Here, you might think about setting a rule that you will keep no matter what. For example, commit to cooking at least one healthy meal a day or taking a daily 20 minute walk outside. Daily habits are much easier to stick with than those that involve doing something once per week or every other day. Of course, picking something fun may also be far easier to commit to.
Keep it simple
Another key to finding a manageable work-life balance is to get back to basics—those things that sometimes suffer in uncertain times like these.
Get some sleep – Sleep, or the lack thereof, affects our health, mood, and ability to focus. Maybe you’re not getting the eight hours of sleep you’re used to and that’s okay. But you can try to relax and disconnect which means no scrolling through your phone at 2:00 a.m. I even have trouble with this one.
Eat healthy – Although it can be hard to stick to a healthy diet when anxiety is running high, eating nutritious foods has been proven to improve mood and lower stress. Here, it might be useful to take bite-sized steps toward healthier options. Skip the pop and drink plenty of water instead. Try replacing those high sugar snacks with a fruit or veggie plate. Find whatever works for you. Your body and mind will thank you.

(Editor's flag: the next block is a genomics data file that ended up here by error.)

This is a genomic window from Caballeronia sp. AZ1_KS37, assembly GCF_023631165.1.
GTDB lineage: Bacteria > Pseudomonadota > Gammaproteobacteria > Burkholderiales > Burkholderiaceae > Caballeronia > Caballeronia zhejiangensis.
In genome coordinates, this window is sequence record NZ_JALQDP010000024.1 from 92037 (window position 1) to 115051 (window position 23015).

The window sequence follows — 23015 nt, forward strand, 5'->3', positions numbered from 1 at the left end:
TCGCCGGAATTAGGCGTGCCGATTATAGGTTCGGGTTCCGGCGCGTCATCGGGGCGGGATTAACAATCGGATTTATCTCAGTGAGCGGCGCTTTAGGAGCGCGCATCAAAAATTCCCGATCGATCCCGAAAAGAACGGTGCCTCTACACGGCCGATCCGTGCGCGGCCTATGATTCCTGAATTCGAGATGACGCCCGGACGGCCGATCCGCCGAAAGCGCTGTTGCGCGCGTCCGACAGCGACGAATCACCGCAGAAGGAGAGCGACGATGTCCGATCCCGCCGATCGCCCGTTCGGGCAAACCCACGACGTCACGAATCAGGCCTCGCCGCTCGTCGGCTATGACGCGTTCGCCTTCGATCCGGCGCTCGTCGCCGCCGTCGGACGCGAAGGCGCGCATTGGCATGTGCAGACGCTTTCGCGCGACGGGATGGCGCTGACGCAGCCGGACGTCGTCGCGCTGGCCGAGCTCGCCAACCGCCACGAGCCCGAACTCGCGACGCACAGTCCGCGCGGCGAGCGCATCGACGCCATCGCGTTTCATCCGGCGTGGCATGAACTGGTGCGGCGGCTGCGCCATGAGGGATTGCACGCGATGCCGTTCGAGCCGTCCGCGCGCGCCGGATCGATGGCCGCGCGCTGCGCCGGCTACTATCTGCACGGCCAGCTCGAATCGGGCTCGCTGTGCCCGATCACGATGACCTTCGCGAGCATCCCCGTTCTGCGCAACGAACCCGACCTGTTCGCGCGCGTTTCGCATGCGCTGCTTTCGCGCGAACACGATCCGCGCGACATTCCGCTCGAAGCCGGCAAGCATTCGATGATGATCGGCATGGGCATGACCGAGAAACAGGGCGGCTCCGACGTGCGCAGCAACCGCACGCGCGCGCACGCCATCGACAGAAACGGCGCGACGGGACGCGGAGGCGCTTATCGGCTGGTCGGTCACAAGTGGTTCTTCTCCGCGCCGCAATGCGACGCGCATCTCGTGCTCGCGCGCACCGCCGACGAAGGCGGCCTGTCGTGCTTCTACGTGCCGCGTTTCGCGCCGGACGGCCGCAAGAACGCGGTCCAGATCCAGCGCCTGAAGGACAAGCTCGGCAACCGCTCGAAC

Start moving – With many gyms still closed and group exercise classes cancelled, combined with long hours in front of computers, many of us find ourselves being more sedentary than usual. But sitting for long stretches of time can have negative effects on our health, including increased risk of heart disease, Type 2 diabetes, and high blood pressure. So, why not use this opportunity to get back to nature and soak up some vitamin D? Explore a forest or embark on a long hike. If it is raining or you just don’t have the time, run up and down the stairs in your house, build a makeshift standing desk, or simply get up and stretch every hour.
Reimagine your new normal
Maybe you’re already focusing on the basics and are looking for new ways to maintain a positive balance between your work and home life. Here are just a few tips our staff shared on what’s been working for them.